The risk of graft failure after HRT increases with an increasing number of significant recipient risk factors, namely older age, increasing serum creatinine, and mechanical ventilation. These risk factors should serve as relative contraindications to HRT, especially when present in combination, given the higher rate of graft failure in these patients.
Article: Invited commentary.The Annals of thoracic surgery 03/2012; 93(3):717. DOI:10.1016/j.athoracsur.2012.01.025 · 3.65 Impact Factor
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ABSTRACT: BACKGROUND: -Alternate waiting list strategies expand listing criteria for patients awaiting heart transplantation (HTx). We retrospectively analyzed clinical events and outcome of patients listed as "high risk" recipients for HTx. METHODS AND RESULTS: -We analyzed 822 adult patients who underwent HTx of whom 111 patients met high risk criteria. Clinical data were collected from medical records and outcome factors calculated for 61 characteristics. Significant factors were summarized in a prognostic score. Age>65 years (67%) and amyloidosis (19%) were the most common reason for alternate listing. High risk recipients were older (63.2±10.2 versus 51.4±11.8 yrs; p<0.001), had more renal dysfunction, prior cancer and smoking. Survival analysis revealed lower post-HTx survival in high risk recipients (82.2 versus 87.4 % at 1-yr; 59.8 versus 76.3 % at 5-yrs post-HTx; p=0.0005). Prior CVA, Albumin<3.5 mg/dL, Re-HTx, Renal dysfunction (GFR<40 ml/min) and >2 prior Sternotomies were associated with poor survival following HTx. A prognostic risk score (CARRS) derived from these factors stratified survival post-HTx in high risk (3+ points) versus low risk (0-2 points) patients (87.9 versus 52.9 % at 1-yr; 65.9 versus 28.4 % at 5-yrs post-HTx; p<0.001). Low risk alternate patients had survival comparable to regular patients (87.9 versus 87.0 % at 1-yr and 65.9 versus 74.5 % at 5-yrs post-HTx; p=0.46). CONCLUSIONS: -High risk patients had reduced survival compared to regular patients post-HTx. Among patients previously accepted for alternate donor listing, application of the CARRS score identifies patients with unacceptably high mortality following HTx and those with a survival similar to regularly listed patients.Circulation Heart Failure 03/2013; 6(3). DOI:10.1161/CIRCHEARTFAILURE.112.000092 · 5.95 Impact Factor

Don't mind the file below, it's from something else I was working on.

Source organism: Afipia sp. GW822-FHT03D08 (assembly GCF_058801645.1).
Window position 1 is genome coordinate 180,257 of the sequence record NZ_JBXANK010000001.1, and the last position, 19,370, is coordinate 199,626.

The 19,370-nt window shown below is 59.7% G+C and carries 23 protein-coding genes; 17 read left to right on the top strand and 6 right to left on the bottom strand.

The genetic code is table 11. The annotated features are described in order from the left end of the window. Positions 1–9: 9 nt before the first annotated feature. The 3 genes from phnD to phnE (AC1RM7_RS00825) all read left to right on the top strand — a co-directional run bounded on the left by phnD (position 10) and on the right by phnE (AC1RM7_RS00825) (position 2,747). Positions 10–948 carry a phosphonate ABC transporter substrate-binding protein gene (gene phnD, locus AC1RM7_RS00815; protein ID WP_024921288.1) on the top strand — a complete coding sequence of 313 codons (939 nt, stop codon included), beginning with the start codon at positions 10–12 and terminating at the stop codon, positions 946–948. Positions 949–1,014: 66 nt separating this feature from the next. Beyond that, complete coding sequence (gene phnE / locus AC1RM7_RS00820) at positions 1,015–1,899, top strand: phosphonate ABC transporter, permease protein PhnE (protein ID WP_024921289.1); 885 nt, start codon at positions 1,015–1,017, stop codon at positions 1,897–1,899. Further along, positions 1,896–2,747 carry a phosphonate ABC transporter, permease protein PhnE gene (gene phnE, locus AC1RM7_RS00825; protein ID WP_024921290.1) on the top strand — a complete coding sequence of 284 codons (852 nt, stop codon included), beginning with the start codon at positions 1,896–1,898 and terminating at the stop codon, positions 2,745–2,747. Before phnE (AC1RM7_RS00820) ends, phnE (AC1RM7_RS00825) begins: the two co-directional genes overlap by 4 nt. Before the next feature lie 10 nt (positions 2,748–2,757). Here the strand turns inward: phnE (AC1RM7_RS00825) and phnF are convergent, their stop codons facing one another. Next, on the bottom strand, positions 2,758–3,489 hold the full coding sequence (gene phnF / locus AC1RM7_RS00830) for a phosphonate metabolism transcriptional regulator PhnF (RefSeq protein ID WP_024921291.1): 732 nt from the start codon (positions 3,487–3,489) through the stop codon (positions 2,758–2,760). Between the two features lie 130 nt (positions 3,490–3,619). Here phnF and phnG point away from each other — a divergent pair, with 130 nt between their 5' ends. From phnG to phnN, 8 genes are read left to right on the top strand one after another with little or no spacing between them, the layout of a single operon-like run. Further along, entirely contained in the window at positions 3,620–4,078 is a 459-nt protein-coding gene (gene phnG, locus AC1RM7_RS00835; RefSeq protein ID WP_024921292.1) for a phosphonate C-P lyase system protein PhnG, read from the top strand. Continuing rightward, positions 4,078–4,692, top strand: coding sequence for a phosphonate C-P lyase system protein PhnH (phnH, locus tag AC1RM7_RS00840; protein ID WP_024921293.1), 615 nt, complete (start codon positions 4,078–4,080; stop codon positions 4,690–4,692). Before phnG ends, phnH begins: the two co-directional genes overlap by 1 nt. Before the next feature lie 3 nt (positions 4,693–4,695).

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ABSTRACT: The aim of our study was to identify preoperative risk factors affecting overall survival after cardiac retransplantation (ReTX) in a contemporary era. The United Network for Organ Sharing database was used to identify patients undergoing ReTX between 1995 and 2012. Of the total 28,464 primary transplants performed, 987 (3.5%) were retransplants. The primary outcome investigated was overall survival. The influence of preoperative donor and recipient characteristics on survival were then tested with univariate logistic regression and multivariate Cox regression models. Of 987 patients who underwent ReTX, median survival was 9 years. Estimated survival at 1, 3, 5, 10, and 15 years following retransplant was 80% (95% confidence interval [CI], 78%-83%), 70% (95% CI, 67%-73%), 64% (95% CI, 61%-67%), 47% (95% CI, 43%-51%), and 30% (95% CI, 25%-37%), respectively. Clinical predictors of survival using multivariable analysis included donor age (relative risk [RR], 1.14; P = .004), ischemic time > 4 hours (RR, 1.48; P = .004); preoperative support with extracorporeal membrane oxygenator (RR, 3.91; P < .001), and the time between previous and current transplant (P = .004). Patients with ReTX have 1.27 times higher relative risk of death compared with patients undergoing primary transplant only (RR, 1.27; 95% CI, 1.13-1.42; P < .001). Patients who undergo cardiac ReTX can expect to have a 1-year survival less than a patient undergoing primary transplant with an acceptable median overall survival. Both donor and recipient preoperative factors contribute to overall survival following cardiac ReTx. Donor characteristics include age of the donor and ischemic time. Recipient factors include the need for extracorporeal membrane oxygenator and the number of days between the first and second transplant. Optimal survival following cardiac ReTX can best be predicted by choosing patients who are farther out from their initial transplant, not dependent upon preoperative extracorporeal support, and by choosing donor hearts younger in age and those likely to have shorter ischemic times.The Journal of thoracic and cardiovascular surgery 02/2014; 147(6). DOI:10.1016/j.jtcvs.2014.02.013 · 3.99 Impact Factor